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Face-to-face negotiation and human chemistry still play an important role during fundraising rounds. However, that is changing as data becomes the defining factor in negotiations. The past year and a half, in particular, has shone a spotlight on the value of data in how a business’ potential is assessed. This puts the onus on CFOs to consider how they use data analytics when making a case for funding.
Traditionally, any investor, whether that’s PE, VC or private, will conduct due diligence at the start of a funding round looking at four pillars – legal, operational, commercial and technical. It will look closely at the target’s current performance against that of its peers. This is a moot point given the market is currently readjusting in the wake of a highly atypical pandemic trading environment. It’s much harder for investors to gauge what constitutes ‘normal’ at the moment. As such, if revenues are starting to flatten, the CFO must be able to show how this sits within the context of industry-wide trends.
Revenues are just the conversation starter
Actually, in a digital-first world the revenue figures themselves are only half the story. An investor needs to understand where the opportunities for future growth lie. Having those answers is predicated on a business having a framework to identify where these are.
As such, the contemporary CFO needs to be able to talk to more than simple revenues. Successful growth planning is contingent on having a firm handle on unit economics at a granular level; for example, gross margin, sessions, conversion rate, customer acquisition cost, repurchase rate etc. Any potential investor will need to see a target business is aligning this data to the contexts around cohort, product or industry to inform commercial decisions.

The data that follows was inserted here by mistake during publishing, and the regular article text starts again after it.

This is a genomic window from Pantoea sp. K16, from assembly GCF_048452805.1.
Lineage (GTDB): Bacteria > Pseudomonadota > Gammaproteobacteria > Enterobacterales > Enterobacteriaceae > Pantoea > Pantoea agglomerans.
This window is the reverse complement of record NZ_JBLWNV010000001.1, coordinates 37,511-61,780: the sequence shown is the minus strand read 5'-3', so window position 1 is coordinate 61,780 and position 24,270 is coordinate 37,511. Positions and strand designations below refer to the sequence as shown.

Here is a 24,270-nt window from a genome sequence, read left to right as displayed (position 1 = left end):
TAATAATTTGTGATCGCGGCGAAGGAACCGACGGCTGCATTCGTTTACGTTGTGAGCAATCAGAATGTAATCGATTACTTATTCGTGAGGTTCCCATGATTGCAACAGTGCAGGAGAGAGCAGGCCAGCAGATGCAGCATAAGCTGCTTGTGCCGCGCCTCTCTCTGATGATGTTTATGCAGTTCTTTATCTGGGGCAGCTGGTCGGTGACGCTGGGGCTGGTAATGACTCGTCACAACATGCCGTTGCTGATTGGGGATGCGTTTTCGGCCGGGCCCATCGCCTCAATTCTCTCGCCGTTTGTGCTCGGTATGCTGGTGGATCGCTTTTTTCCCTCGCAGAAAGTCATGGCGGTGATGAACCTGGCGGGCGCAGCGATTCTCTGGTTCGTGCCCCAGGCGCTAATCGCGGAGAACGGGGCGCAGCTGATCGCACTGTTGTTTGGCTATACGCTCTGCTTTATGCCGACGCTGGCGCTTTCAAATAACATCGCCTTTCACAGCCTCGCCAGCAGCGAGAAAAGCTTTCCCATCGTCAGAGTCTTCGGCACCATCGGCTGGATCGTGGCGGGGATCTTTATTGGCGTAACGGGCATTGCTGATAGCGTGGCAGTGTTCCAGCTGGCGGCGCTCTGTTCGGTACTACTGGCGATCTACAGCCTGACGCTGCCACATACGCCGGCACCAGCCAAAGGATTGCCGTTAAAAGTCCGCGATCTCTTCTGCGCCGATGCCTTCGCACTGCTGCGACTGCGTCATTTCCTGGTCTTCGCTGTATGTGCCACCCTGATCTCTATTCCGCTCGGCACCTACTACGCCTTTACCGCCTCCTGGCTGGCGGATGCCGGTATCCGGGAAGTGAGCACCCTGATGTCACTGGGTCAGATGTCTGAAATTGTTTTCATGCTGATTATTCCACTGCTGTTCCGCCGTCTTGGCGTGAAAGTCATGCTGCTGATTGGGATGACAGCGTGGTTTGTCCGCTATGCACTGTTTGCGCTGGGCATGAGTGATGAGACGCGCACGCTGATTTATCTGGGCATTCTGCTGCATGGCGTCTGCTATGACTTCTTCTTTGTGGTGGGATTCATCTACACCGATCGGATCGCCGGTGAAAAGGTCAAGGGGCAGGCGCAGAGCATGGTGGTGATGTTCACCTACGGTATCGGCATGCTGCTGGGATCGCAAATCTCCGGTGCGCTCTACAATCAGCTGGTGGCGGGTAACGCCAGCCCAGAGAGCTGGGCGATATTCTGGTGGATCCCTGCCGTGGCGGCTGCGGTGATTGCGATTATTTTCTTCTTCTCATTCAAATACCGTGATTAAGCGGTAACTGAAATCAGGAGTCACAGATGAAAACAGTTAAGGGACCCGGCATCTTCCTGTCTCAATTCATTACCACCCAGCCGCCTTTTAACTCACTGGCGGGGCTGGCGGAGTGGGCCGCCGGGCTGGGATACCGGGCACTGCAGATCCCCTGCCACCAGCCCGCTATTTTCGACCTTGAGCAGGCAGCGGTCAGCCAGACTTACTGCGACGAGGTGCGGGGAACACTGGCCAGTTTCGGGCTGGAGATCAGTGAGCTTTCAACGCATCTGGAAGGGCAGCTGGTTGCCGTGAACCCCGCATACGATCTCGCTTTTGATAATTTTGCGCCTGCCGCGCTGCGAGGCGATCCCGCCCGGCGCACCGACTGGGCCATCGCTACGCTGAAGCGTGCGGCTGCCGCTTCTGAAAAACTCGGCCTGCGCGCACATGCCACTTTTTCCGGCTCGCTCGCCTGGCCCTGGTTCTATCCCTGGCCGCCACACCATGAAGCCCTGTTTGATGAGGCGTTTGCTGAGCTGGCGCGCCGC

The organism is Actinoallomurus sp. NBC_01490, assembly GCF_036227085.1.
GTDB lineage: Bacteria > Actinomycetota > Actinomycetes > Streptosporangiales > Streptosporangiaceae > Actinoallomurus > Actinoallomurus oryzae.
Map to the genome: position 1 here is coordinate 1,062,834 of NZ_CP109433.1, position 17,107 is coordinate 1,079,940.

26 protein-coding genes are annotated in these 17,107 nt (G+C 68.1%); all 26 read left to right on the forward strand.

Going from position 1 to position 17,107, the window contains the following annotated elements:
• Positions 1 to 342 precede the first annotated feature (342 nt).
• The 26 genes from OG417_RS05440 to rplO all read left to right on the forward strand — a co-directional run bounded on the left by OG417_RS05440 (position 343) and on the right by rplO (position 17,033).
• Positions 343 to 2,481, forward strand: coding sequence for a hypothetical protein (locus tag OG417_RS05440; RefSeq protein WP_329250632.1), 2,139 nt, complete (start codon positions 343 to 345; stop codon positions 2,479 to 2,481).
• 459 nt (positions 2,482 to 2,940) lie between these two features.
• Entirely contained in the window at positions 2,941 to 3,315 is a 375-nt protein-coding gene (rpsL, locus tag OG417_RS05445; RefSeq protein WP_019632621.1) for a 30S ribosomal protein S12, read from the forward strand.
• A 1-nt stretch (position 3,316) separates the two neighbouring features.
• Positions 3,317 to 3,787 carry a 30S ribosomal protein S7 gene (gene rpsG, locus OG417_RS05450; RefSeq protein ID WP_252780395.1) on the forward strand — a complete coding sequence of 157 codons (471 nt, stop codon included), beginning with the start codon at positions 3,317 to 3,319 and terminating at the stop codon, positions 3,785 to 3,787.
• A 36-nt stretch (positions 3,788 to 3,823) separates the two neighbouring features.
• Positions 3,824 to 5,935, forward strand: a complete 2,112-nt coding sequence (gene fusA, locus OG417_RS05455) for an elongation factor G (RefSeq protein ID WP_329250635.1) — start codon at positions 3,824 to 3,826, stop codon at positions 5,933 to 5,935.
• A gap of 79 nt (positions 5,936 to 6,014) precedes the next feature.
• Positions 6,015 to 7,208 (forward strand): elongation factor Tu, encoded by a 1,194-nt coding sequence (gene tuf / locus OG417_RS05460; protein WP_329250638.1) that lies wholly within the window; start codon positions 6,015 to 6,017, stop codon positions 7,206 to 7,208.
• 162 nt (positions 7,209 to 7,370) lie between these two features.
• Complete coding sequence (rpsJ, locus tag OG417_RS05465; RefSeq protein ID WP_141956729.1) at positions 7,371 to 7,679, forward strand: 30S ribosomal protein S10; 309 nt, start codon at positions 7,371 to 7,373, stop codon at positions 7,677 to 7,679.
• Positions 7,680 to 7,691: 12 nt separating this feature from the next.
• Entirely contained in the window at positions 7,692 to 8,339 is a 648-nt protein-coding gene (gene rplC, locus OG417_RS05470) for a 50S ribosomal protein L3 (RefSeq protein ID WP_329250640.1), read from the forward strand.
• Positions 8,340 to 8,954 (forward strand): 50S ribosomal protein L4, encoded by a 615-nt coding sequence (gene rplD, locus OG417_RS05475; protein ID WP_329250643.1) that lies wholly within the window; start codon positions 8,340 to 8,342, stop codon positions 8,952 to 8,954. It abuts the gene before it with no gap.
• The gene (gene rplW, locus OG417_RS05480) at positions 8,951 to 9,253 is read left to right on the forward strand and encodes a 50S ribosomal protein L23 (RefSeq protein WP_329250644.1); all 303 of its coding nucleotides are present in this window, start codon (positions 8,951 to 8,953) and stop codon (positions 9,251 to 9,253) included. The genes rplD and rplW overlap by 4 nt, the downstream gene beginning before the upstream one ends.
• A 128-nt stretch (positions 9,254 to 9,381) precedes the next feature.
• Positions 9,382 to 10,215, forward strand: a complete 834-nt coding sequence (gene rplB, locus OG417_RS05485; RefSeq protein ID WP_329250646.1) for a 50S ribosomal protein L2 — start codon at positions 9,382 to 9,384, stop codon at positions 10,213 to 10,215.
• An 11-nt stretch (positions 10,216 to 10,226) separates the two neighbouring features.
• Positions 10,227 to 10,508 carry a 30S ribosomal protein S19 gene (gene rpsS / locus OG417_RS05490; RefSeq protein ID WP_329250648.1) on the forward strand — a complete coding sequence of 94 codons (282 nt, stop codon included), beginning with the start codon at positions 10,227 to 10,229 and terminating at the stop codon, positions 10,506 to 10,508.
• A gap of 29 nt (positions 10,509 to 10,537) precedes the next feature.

Building on this data, a CFO will be responsible for building a forecast model for investment, which should be informed by these core metrics. For instance, assumptions on increases in traffic need to be supplemented by changes in conversion rate, changes in customer acquisition cost and subsequent lifetime values.
This bottom-up granular financial model will show potential investors clarity in thinking and is more defendable. Once a PE and VC investor has validated this forecast model, it will be in a stronger position to develop a growth plan around it.
Story telling becomes story proving
Telling a good story is no longer enough. The real beauty of data lies in transparency and now due diligence tools are arriving on the market that allow a potential investor to plug direct into the APIs of the target’s ERP and related systems and review the (anonymised) live unit economics.
Consequently, it isn’t possible to hide behind data – quite the opposite in fact. Most investors will work on the assumption that the commercial application of data is a now a given in the current landscape. Therefore, the CFO must be able to use data to qualify any assertions and should have the means to interrogate it to respond to any ad hoc questions from the investor in a timely manner.